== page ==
Ask any student around the country what their biggest concerns are and it’s likely that, alongside ‘graduate employment’ and ‘how much I actually drank last night?’, money is a constant concern.
Whilst the majority of students couldn’t go to university without the splendid generosity of the Student Loans Company that allow you to take a loan out on your tuition fees rather than pay them up front (imagine!), some students struggle with the amount of maintenance loan they receive.
Your rent could be sky high, especially if you study in a big city. A part-time job is out of the question due to the intensity of your course; working weekends after a 30 hour week of study would burn you out more than a few hours in the Sahara desert. Add your weekly shopping receipts, monthly internet bills and quarterly utility costs on top of your (admittedly overly priced) rent and you can see how it all starts to add up.
Let’s make one thing clear: students shouldn’t have to delve into overdrafts and credit card loans in order to survive at university. Make sure you’re picking up all the bursaries and scholarships you’re eligible for – these can add up to hundreds and thousands of Her Majesty’s finest Great British Pounds. Not bad, for the slightly poor student.
If you’ve exhausted all the loans and bursaries and even had to dip into your overdraft (naughty), you could be eligible for a student hardship fund.
What Is A Student Hardship Fund?
If you’re experiencing financial hardship, you could be eligible for extra money. For example, if you’re a single parent student, a mature student with financial commitments, from a low income family or a student that was previously in care, university hardship funds could be accessible.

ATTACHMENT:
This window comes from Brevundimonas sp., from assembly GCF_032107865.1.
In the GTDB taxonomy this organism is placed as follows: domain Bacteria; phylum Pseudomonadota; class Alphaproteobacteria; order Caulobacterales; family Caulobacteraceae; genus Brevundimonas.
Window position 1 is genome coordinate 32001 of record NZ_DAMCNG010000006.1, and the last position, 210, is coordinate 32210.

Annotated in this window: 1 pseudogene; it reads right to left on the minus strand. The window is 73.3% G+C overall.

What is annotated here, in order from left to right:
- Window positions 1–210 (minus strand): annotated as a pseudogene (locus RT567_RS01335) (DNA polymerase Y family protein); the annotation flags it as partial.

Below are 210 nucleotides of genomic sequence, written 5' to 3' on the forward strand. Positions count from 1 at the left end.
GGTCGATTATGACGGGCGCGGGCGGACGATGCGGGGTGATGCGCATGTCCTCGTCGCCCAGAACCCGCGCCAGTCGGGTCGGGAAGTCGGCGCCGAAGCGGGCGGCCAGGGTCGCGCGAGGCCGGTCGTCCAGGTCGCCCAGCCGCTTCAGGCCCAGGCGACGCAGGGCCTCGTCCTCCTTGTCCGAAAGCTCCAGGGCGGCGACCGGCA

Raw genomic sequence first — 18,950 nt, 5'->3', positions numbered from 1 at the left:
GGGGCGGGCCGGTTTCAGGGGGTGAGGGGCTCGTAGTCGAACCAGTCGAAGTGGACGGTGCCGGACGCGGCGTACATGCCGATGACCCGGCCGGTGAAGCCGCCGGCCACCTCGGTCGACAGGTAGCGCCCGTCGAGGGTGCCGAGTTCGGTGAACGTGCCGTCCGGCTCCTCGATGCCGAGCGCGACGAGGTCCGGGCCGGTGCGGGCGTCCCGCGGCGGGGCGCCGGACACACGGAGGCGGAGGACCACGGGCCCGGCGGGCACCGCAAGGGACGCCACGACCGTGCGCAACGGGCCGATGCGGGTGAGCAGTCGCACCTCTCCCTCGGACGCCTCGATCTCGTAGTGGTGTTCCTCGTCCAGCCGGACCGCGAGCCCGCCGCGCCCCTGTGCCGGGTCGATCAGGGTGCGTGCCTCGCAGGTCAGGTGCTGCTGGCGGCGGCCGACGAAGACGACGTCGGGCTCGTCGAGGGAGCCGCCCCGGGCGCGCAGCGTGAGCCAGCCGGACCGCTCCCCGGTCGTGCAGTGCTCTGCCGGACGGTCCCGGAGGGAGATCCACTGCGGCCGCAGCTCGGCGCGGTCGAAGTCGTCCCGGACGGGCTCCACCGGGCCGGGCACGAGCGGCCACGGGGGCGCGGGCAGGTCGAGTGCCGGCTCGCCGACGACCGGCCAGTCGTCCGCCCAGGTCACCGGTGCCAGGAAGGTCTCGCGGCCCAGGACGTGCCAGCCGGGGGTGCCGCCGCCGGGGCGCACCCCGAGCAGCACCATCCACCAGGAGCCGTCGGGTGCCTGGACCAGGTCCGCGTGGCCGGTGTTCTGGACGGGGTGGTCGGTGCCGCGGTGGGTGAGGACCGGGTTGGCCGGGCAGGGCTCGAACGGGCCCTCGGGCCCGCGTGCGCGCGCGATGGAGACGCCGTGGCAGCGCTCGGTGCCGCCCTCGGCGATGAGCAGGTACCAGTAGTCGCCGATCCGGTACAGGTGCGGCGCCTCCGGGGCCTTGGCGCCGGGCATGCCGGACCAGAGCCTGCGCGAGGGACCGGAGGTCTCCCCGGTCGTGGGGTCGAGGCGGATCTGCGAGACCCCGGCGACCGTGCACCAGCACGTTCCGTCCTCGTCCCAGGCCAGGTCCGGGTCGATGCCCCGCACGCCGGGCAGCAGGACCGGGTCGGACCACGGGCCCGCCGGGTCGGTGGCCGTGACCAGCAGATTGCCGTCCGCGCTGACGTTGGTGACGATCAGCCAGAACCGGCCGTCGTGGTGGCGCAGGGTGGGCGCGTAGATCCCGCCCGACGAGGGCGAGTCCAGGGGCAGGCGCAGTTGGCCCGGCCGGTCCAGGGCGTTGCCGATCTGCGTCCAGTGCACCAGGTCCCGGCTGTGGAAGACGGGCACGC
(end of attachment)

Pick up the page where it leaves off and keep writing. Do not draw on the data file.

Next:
You won’t have to repay any money you receive through hardship either. However, your university could get pretty nosey about your financial situation – they’ll usually ask to see your student finance letter, to see how much maintenance loans and grants you receive. They may also ask to have a peek at your bank statements and rent details. If there are lots of entries on your statement for ‘4 x Jagerbombs’, it’s unlikely you’ll be granted a hardship fund given that there a clear ways to save money.
In short, student hardship is calculated by looking at income and essential expenditure. If there is a shortfall, you’re likely to receive some hardship fund.
How Much Will I Receive?
You could receive anything between £100 to around £3000. Additionally, there may be some particular funds you can access that are exclusive to your university. For example, the Yusuf Ali Fund at the University of London originally carried the purpose of assisting students from India and Pakistan.
Applying for student hardship is by no means shameful or embarrassing, and is simply using the means available to ensure you get through university whilst living a healthy and comfortable lifestyle. There’s enough stressful things about being a student without worrying about money too!